Tuesday, March 17, 2009

Wed. Is Any Day For All I Care #27

Marvel Adventures Super Heroes #8
The Phantom: Ghost Who Walks #0
Vixen: Return of the Lion #5

Marvel Adventures Super Heroes #8 (Marvel, 2009, $2.99)
Presenting two Captain America stories for all ages, the lead by Scott Gray and Craig Rousseau is a serviceable introduction to the Star-Spangled Avenger. Updated to the present, the Avengers are excised from his origin, in favor of Sharon Carter and S.H.I.E.L.D., with Hydra acting as villains. There's none of that magic that made Jeff Parker's work on Marvel Adventures Avengers, though. All the essentials are present, but it's a simplistic take, and trying to draw parallels between our current recession and the Great Depression remains hyperbolic nonsense. Rousseau's on art for the back-up, this time written by Roger Langridge, though I'm not sure who he's writing for. Set in 1942, with Cap pulling undercover work on a film set, the thin plot mostly swipes from hackneyed old farces to zero comedic effect. The coloring in all graytone, which I understand is the "in" thing with the kids nowadays. Finally, the writer wears his politics on his sleeve, with views on journalism straight out of the Bush Administration, and a sexist denouement that reads like a whitewashed take on John McCain's infamous gorilla joke. Between the mild lead and lousy back-up, the best offerings in the issue were a gag strip from Chris Giarusso and a four page preview of Wolverine: First Class #12.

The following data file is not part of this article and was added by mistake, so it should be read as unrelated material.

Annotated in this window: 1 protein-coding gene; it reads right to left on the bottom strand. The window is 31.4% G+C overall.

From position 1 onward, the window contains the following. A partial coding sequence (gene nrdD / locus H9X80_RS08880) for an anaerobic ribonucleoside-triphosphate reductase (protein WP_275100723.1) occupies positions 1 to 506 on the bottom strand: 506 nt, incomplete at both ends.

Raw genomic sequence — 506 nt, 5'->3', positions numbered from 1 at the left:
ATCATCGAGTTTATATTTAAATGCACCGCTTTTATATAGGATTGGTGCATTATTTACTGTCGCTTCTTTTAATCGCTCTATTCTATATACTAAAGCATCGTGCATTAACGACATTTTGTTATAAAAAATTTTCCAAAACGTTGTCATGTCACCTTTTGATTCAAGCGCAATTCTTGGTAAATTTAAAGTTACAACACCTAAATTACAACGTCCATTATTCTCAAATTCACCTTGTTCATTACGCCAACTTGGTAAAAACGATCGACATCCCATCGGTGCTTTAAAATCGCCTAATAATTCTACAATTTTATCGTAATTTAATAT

The Phantom: Ghost Who Walks #0 (Moonstone, 2009, $1.99)
A brief recap of the origin of the original Phantom, followed by a two page spread involving 21 panels intended to cover as many generations of descendants, plus a final splash for the modern incarnation. The script by Mike Bullock is about as cut and dried as my terse synopsis. The art by Silvestre Szilagyi shoots for Lee Falk classicism, but lands squarely in the realm of the bland. There's also six pages of Marvel Handbook-style profile pages, which would normally ad value, but here merely reminds how dated and borderline racist this thoroughly uninspired resurrection appears to be. There's even a paper thin Osama bin Laden analogue to act as a "new" foe that's at least a half decade past his "Sell By" date. Peter Chung's Phantom 2040 is fifteen years old, but still about a half century fresher than this.

If you'd prefer to see for yourself, the complete issue is available free and authorized by the publisher at Comic Book Resources

Vixen: Return of the Lion #5 (DC, 2009, $2.99)
So, that's it, huh? There's a decent JLA battle that Vixen joins in midway. We're meant to think she can hold off Superman by assuming attributes of an armored beetle. She can fly these days, which I hate. The whole thing is wrapped up on page 14, with a lengthy denouement involving a final fight with no emotional heft and a passing nod to a missed love interest. Oh, and there's some more ominous foreshadowing at the very end, as if subplots involving Vixen's powers haven't drug out for years already. Aside from the art, including swell Josh Middleton covers and Cafu interiors, this mini-series was a waste of time and money. That Air trade paperback I ordered damned well better have a better script from G. Willow Wilson, or I'll avoid her from there onward.

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